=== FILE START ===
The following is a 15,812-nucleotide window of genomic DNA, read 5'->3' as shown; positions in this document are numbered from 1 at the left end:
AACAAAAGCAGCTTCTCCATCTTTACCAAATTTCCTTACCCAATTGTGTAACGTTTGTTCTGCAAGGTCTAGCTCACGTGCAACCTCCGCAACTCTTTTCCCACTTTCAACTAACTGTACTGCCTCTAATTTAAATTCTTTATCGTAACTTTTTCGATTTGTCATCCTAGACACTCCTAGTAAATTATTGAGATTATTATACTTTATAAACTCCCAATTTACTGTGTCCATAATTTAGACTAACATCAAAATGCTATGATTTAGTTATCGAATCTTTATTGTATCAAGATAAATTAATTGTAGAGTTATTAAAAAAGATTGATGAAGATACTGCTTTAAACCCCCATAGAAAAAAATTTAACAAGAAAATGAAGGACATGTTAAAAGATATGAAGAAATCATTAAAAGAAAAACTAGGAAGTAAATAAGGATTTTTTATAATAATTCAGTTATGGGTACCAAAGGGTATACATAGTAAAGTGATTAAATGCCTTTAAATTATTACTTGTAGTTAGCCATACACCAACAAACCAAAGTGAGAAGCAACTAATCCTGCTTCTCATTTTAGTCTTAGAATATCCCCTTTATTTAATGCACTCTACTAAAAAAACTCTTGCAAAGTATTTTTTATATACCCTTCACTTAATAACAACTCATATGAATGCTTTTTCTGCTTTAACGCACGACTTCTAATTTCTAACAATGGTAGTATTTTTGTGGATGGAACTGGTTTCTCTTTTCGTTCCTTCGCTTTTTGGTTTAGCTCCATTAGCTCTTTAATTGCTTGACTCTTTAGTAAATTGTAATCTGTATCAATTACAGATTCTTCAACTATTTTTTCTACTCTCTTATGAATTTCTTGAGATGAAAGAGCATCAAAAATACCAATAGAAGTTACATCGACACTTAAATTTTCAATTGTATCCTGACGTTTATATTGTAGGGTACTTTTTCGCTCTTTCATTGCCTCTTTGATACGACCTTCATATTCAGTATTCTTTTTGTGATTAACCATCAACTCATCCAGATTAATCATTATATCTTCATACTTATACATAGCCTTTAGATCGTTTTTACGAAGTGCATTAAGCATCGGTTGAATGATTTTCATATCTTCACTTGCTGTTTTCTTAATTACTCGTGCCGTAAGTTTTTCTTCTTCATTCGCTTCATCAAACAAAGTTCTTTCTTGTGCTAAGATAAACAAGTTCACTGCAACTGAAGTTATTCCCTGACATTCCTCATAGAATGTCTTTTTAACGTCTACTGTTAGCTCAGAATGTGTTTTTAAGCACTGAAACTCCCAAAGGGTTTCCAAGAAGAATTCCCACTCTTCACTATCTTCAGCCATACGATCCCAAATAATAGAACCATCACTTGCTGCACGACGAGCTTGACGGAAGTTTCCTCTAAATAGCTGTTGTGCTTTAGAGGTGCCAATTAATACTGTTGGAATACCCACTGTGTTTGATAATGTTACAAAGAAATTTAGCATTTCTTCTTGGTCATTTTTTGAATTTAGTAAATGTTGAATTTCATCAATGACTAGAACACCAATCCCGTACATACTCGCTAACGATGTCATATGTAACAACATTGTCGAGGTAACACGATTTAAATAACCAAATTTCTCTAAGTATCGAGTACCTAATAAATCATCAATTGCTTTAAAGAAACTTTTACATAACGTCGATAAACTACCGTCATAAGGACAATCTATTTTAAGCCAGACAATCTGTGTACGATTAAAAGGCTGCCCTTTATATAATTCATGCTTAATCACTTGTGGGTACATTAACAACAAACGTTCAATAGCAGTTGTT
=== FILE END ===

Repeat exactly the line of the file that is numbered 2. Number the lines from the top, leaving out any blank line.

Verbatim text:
AACAAAAGCAGCTTCTCCATCTTTACCAAATTTCCTTACCCAATTGTGTAACGTTTGTTCTGCAAGGTCTAGCTCACGTGCAACCTCCGCAACTCTTTTCCCACTTTCAACTAACTGTACTGCCTCTAATTTAAATTCTTTATCGTAACTTTTTCGATTTGTCATCCTAGACACTCCTAGTAAATTATTGAGATTATTATACTTTATAAACTCCCAATTTACTGTGTCCATAATTTAGACTAACATCAAAATGCTATGATTTAGTTATCGAATCTTTATTGTATCAAGATAAATTAATTGTAGAGTTATTAAAAAAGATTGATGAAGATACTGCTTTAAACCCCCATAGAAAAAAATTTAACAAGAAAATGAAGGACATGTTAAAAGATATGAAGAAATCATTAAAAGAAAAACTAGGAAGTAAATAAGGATTTTTTATAATAATTCAGTTATGGGTACCAAAGGGTATACATAGTAAAGTGATTAAATGCCTTTAAATTATTACTTGTAGTTAGCCATACACCAACAAACCAAAGTGAGAAGCAACTAATCCTGCTTCTCATTTTAGTCTTAGAATATCCCCTTTATTTAATGCACTCTACTAAAAAAACTCTTGCAAAGTATTTTTTATATACCCTTCACTTAATAACAACTCATATGAATGCTTTTTCTGCTTTAACGCACGACTTCTAATTTCTAACAATGGTAGTATTTTTGTGGATGGAACTGGTTTCTCTTTTCGTTCCTTCGCTTTTTGGTTTAGCTCCATTAGCTCTTTAATTGCTTGACTCTTTAGTAAATTGTAATCTGTATCAATTACAGATTCTTCAACTATTTTTTCTACTCTCTTATGAATTTCTTGAGATGAAAGAGCATCAAAAATACCAATAGAAGTTACATCGACACTTAAATTTTCAATTGTATCCTGACGTTTATATTGTAGGGTACTTTTTCGCTCTTTCATTGCCTCTTTGATACGACCTTCATATTCAGTATTCTTTTTGTGATTAACCATCAACTCATCCAGATTAATCATTATATCTTCATACTTATACATAGCCTTTAGATCGTTTTTACGAAGTGCATTAAGCATCGGTTGAATGATTTTCATATCTTCACTTGCTGTTTTCTTAATTACTCGTGCCGTAAGTTTTTCTTCTTCATTCGCTTCATCAAACAAAGTTCTTTCTTGTGCTAAGATAAACAAGTTCACTGCAACTGAAGTTATTCCCTGACATTCCTCATAGAATGTCTTTTTAACGTCTACTGTTAGCTCAGAATGTGTTTTTAAGCACTGAAACTCCCAAAGGGTTTCCAAGAAGAATTCCCACTCTTCACTATCTTCAGCCATACGATCCCAAATAATAGAACCATCACTTGCTGCACGACGAGCTTGACGGAAGTTTCCTCTAAATAGCTGTTGTGCTTTAGAGGTGCCAATTAATACTGTTGGAATACCCACTGTGTTTGATAATGTTACAAAGAAATTTAGCATTTCTTCTTGGTCATTTTTTGAATTTAGTAAATGTTGAATTTCATCAATGACTAGAACACCAATCCCGTACATACTCGCTAACGATGTCATATGTAACAACATTGTCGAGGTAACACGATTTAAATAACCAAATTTCTCTAAGTATCGAGTACCTAATAAATCATCAATTGCTTTAAAGAAACTTTTACATAACGTCGATAAACTACCGTCATAAGGACAATCTATTTTAAGCCAGACAATCTGTGTACGATTAAAAGGCTGCCCTTTATATAATTCATGCTTAATCACTTGTGGGTACATTAACAACAAACGTTCAATAGCAGTTGTT